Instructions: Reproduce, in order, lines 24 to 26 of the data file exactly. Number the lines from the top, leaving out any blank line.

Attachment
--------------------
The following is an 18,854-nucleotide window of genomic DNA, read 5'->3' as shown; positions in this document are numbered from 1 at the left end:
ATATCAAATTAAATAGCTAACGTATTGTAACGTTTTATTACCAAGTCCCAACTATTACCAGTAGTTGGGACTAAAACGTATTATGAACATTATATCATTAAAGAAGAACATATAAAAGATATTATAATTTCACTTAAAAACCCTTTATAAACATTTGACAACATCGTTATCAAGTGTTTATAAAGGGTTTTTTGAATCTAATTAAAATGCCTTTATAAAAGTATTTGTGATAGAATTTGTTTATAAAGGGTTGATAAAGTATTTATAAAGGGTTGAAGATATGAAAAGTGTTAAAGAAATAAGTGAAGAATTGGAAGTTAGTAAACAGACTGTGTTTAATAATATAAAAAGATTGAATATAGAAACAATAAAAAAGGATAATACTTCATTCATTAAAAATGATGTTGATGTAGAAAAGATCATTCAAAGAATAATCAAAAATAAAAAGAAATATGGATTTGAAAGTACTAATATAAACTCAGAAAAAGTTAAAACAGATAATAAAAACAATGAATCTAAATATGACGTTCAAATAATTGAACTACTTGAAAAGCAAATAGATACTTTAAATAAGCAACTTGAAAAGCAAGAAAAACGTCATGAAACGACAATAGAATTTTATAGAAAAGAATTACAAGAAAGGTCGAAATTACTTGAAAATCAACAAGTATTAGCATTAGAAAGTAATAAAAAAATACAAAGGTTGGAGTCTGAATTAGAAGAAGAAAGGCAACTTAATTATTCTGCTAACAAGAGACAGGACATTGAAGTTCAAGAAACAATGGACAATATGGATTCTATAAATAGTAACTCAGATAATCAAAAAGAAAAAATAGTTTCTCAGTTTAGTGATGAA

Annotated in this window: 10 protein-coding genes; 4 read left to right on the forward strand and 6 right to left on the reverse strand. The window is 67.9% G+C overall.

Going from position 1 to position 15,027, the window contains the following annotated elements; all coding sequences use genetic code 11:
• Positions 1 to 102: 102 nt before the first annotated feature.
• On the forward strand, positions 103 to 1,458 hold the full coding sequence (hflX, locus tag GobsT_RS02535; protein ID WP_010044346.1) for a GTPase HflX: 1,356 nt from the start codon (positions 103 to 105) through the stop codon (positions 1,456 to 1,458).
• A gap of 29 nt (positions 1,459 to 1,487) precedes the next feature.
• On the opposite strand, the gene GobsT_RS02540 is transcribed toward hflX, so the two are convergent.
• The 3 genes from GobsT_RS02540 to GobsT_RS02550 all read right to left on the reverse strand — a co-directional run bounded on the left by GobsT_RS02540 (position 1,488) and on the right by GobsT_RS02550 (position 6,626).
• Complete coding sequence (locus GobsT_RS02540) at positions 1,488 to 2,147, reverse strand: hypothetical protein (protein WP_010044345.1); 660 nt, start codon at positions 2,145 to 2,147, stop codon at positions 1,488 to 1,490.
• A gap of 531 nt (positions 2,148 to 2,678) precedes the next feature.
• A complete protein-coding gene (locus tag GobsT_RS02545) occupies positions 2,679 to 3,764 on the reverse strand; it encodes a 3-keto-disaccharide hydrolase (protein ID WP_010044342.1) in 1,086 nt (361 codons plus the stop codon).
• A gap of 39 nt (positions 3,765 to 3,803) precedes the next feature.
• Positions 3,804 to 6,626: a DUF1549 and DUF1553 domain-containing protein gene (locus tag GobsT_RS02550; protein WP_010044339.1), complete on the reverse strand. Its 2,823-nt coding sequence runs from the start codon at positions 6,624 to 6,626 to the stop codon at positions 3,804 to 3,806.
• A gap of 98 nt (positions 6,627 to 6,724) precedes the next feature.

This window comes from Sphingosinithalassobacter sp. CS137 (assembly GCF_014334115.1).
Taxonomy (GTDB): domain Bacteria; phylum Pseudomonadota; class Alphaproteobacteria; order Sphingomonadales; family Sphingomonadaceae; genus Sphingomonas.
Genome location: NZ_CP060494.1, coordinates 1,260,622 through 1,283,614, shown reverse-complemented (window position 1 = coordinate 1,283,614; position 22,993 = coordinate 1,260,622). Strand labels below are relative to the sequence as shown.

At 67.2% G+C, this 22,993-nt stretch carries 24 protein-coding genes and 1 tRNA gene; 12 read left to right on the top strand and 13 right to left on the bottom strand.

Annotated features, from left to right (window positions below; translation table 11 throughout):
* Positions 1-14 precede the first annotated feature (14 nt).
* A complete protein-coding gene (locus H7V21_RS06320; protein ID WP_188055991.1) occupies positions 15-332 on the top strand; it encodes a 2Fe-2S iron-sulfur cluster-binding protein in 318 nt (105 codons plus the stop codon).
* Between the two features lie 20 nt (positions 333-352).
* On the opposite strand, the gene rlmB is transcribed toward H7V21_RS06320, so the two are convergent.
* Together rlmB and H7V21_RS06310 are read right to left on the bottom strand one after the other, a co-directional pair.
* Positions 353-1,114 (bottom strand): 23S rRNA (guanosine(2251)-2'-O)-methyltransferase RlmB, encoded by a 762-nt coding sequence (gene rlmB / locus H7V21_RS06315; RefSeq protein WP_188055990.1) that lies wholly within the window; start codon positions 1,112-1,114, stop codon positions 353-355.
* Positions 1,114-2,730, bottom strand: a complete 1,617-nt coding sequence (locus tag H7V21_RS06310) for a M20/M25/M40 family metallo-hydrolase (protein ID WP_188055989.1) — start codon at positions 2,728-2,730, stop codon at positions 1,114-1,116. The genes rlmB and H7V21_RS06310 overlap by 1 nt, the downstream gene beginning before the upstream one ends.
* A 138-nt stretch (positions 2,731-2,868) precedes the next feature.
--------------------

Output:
* On the opposite strand, the gene rlmB is transcribed toward H7V21_RS06320, so the two are convergent.
* Together rlmB and H7V21_RS06310 are read right to left on the bottom strand one after the other, a co-directional pair.
* Positions 353-1,114 (bottom strand): 23S rRNA (guanosine(2251)-2'-O)-methyltransferase RlmB, encoded by a 762-nt coding sequence (gene rlmB / locus H7V21_RS06315; RefSeq protein WP_188055990.1) that lies wholly within the window; start codon positions 1,112-1,114, stop codon positions 353-355.